10/04/2012 10:16 EDT | Updated 12/04/2012 05:12 EST

Officers' group wants appeal of judge's ruling that spit danger is a myth

LA RONGE, Sask. - The Saskatchewan Federation of Police Officers wants to appeal a ruling in which a judge suggested the risk of an officer getting a disease from a suspect’s spit is an urban myth.

The ruling came in a case where a woman was arrested in La Ronge, Sask., for impaired driving.

During the arrest, she kicked at officers and spat directly into one officer's eyes. She pleaded guilty to assaulting a police officer.

The prosecution asked for a six-month sentence, citing the stress the officer suffered in worrying about contracting HIV, hepatitis C or herpes.

But Judge Felicia Daunt sentenced her to five days served and six months probation.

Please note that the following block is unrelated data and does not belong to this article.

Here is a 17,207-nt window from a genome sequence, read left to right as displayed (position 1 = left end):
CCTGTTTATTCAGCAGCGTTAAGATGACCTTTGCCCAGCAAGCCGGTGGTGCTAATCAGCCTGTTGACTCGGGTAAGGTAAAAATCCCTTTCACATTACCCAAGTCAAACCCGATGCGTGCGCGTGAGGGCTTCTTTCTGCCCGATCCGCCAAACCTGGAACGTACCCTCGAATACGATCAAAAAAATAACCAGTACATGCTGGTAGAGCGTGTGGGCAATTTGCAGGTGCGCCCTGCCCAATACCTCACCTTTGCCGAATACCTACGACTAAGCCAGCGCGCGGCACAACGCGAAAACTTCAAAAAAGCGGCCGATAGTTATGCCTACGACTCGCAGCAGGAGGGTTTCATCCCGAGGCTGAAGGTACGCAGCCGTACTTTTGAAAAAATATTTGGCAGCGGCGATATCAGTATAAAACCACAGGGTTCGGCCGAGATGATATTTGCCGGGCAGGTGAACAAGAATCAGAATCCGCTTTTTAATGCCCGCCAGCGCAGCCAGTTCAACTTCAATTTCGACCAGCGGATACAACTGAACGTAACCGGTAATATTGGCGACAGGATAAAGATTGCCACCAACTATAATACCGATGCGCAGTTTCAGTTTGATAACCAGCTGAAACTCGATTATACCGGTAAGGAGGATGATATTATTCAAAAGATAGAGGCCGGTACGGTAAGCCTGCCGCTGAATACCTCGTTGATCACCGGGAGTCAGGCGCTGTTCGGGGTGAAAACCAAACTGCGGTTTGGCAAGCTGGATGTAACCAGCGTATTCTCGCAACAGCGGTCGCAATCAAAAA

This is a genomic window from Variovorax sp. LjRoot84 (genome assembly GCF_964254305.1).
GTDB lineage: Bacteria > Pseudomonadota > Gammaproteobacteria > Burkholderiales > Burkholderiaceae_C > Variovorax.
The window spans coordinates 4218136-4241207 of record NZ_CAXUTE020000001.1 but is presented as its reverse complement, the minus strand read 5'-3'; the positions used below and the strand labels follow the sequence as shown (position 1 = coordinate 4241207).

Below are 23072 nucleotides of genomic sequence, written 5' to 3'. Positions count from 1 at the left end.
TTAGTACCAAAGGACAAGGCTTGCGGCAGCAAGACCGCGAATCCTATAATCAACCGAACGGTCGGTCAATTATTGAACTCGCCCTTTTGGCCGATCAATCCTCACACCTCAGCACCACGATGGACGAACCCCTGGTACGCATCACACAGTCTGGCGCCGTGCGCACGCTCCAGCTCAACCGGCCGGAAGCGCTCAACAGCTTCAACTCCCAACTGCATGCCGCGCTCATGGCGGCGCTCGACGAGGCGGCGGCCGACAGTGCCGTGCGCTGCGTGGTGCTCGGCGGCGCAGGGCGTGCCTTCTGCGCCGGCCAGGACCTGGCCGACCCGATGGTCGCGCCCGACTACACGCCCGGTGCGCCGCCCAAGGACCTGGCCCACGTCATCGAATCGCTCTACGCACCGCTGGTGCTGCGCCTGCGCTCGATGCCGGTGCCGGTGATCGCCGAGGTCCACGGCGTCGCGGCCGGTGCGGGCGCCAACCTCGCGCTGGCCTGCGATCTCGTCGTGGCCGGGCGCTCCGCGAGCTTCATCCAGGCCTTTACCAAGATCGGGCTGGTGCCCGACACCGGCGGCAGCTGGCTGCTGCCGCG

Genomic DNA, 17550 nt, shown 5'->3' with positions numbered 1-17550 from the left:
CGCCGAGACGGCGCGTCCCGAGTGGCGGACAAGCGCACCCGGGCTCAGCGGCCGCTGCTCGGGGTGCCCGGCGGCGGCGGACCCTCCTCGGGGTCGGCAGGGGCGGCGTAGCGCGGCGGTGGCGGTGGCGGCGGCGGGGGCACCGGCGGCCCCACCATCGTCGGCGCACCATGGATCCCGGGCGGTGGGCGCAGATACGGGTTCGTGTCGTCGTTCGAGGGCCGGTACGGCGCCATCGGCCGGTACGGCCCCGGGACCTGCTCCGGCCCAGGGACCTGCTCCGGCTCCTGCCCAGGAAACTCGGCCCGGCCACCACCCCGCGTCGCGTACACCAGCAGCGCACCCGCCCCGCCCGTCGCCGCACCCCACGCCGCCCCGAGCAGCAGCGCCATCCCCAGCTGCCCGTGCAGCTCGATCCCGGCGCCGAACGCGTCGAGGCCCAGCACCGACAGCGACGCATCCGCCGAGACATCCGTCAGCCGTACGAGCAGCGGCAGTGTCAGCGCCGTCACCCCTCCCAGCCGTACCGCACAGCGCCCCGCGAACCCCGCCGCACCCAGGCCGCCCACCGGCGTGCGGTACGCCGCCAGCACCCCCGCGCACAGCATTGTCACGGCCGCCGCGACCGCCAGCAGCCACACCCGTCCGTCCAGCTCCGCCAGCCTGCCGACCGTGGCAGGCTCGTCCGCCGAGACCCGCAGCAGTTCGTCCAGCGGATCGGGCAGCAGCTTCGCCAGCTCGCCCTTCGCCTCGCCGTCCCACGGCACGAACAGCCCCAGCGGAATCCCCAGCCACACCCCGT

Daunt said while she was sympathetic to the stressful job that police officers have, the justice system cannot perpetuate a myth without evidence of risk.

“Whether or not it’s an urban myth, and I would suggest to you that, yes, there may not be a lot of evidence that spit to the eye will result in an officer getting sick, but I would suggest there is a lack of evidence that it wouldn’t happen either,” said Evan Bray, the president of the Saskatchewan Federation of Police Officers.

Bray said the anxiety an officer goes through when such an incident happens is real and far from a myth.